“The lovely thing about podcasts is, the more the chat goes on, the longer you want it to go on. You just get used to the rhythm of conversation and the tone of somebody’s voice. You’ll accept more information and you’ll give people a lot more of a chance to speak than you would if it was on TV.”

Dawn O'Porter © Mark Gregson
Dawn O’Porter

With a unique and eye-catching personal style (today, on our Zoom call, a neon pink jumper accessorises her trademark bob) and a wardrobe filled with vintage clothes, O’Porter admits she first started dressing “flamboyantly” to get noticed and improve self-confidence in her 20s. It was a decade, she says, that was fraught with a desire to “not be forgotten” – something that was sparked by the death of her mum when she was just seven.

She explained: “My mum died when I was quite young and I always had this thing inside of me saying, ‘Don’t waste time, make an impact, be big, be bold’ which was all tied to the idea of being forgotten and dying young. It all sounds very morbid – it didn’t feel that way – but it was absolutely a driving force inside of me. It has definitely plateaued now, but you can see the results of that feeling.

“My 20s were a massive quest to get noticed, so apologies to literally everyone who was near me during that time. Now, as a 44-year-old woman in three weeks, that need to be noticed is not something that drives my day at all.

“In my career, I’m saying no to everything. I have no interest in being on TV – all of that stuff just kind of goes away. What I’m left with is the way that I dress and the way that I present myself on a daily basis, which is doing all the hard work for me. The way that I dress is very much the result of decades of trying to get noticed, and I’m now left with the easiest, most chilled-out possible way, in my opinion, to do that – whack on fluorescent pink kaftan and then sit quietly in the corner.”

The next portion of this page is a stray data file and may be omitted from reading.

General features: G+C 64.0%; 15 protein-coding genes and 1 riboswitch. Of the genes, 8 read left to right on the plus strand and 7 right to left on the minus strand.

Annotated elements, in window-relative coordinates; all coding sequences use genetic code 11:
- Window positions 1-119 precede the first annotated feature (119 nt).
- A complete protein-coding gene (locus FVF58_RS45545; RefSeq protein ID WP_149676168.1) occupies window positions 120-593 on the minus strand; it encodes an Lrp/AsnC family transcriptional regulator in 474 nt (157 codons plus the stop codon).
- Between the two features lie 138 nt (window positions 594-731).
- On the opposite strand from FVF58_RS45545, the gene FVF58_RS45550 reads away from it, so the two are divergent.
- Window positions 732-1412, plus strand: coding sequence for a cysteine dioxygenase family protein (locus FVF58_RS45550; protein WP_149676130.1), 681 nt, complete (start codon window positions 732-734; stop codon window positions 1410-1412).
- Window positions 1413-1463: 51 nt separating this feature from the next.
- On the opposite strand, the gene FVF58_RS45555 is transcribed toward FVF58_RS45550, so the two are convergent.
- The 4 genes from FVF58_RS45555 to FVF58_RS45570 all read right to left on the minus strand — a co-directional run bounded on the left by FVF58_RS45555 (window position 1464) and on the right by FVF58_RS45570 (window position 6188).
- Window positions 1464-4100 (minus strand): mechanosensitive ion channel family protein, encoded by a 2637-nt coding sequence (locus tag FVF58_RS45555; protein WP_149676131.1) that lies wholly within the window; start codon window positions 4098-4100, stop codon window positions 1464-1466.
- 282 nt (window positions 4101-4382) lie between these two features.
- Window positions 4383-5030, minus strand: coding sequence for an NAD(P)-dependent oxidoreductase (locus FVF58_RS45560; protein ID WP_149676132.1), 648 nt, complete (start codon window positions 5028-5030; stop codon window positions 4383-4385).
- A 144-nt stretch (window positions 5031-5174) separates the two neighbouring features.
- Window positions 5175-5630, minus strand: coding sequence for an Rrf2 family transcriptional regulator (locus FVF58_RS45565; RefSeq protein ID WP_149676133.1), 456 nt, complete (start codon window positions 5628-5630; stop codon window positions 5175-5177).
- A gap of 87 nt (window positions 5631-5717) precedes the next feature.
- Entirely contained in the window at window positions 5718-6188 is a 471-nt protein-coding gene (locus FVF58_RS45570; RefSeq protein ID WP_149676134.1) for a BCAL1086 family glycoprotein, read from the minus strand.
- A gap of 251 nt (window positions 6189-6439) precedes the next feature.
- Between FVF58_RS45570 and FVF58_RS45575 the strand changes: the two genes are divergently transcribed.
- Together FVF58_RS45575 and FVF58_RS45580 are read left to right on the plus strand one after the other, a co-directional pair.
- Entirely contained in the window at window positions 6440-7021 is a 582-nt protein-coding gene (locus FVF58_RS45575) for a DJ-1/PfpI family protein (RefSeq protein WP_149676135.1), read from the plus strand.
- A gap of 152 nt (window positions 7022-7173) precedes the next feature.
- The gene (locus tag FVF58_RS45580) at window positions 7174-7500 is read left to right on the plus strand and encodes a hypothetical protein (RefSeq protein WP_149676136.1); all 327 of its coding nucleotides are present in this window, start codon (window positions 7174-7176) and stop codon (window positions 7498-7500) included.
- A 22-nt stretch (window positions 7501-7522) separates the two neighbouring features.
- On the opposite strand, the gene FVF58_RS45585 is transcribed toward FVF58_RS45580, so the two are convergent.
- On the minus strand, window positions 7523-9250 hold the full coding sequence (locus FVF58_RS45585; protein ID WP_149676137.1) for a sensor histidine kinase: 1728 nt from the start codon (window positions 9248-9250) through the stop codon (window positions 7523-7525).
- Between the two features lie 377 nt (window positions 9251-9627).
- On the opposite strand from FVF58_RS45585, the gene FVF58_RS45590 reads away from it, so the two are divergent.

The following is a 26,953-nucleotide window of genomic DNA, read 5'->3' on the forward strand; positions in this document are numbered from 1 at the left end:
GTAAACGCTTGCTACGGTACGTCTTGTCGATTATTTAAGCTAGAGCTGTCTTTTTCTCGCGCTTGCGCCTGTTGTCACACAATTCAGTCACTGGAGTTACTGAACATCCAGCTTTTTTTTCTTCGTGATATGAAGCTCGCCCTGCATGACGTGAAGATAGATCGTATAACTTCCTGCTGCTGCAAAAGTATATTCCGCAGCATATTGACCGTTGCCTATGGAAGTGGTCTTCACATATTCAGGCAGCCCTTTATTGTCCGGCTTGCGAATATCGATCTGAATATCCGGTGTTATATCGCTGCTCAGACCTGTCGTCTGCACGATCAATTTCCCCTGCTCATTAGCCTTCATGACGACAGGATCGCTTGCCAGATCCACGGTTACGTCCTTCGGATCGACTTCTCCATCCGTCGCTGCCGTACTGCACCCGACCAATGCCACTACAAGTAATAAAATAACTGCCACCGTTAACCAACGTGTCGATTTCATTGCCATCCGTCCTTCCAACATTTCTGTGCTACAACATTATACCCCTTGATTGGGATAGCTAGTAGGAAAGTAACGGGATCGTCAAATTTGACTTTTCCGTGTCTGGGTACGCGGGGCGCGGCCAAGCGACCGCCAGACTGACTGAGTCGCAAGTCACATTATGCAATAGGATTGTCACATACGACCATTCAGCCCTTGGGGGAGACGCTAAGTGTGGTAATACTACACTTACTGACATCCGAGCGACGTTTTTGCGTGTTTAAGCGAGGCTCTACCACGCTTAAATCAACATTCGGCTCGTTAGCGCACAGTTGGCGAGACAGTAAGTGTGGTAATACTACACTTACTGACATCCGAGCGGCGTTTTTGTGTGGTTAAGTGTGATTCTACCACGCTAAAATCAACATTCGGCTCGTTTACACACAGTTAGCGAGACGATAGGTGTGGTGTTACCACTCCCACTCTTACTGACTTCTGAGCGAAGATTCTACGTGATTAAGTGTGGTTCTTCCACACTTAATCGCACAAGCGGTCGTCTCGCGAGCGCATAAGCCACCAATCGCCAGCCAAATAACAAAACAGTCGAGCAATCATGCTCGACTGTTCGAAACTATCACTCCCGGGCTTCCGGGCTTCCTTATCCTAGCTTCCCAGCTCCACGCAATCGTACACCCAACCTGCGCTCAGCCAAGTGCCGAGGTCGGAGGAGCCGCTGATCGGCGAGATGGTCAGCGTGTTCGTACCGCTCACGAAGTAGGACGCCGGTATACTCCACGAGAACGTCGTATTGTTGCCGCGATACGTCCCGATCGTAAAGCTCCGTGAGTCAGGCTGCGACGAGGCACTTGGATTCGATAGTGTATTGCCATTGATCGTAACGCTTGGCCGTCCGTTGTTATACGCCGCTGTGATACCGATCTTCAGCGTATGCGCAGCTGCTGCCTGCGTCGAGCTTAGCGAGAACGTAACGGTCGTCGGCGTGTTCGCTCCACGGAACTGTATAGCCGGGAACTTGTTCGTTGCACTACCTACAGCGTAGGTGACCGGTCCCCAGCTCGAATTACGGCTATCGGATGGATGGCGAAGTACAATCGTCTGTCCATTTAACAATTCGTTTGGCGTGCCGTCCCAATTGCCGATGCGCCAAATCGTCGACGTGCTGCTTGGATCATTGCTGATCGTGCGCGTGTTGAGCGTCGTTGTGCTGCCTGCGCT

Love of Scotland goes on

A young O’Porter with mum Carol

Dawn O’Porter may have moved away from Scotland when she was just a toddler, but the writer says being Scottish is a part of her soul – and regular holidays to visit her dad help keep the connection alive in her kids, too.

“Scotland is very emotional for me,” she explained. “ I was only one when my mum and dad got divorced, and we moved down to Guernsey, but I hold on to the love I have for my dad, how much I adore him, and that’s all wrapped up in Scotland, the summers and Christmases we spend there.

“We usually go up to Loch Lomond, where he lives, but last summer we did a week in Ardfern where my dad’s best friend, Ronny Brown – give him a shout out – lives.

“The weather was perfect, the water was so calm. It was my sister and her partner, Al, and her kids, and me and Chris, and our kids, and my dad and his life-long friend, out on the fishing boat catching line after line of mackerel and pulling up lobster pots, which we ate that night. It was one of the best holidays we’ve ever had as a family.”

She added: “That trip just reminded me of how beautiful Scotland is – that drive from Glasgow to Ardfern! It was hard to concentrate on the road because it was just so beautiful. My kids thought it was the best holiday they’ve ever been on.”


New episodes of Get It On With Dawn O’Porter are available every Tuesday from Global Player and other podcast platforms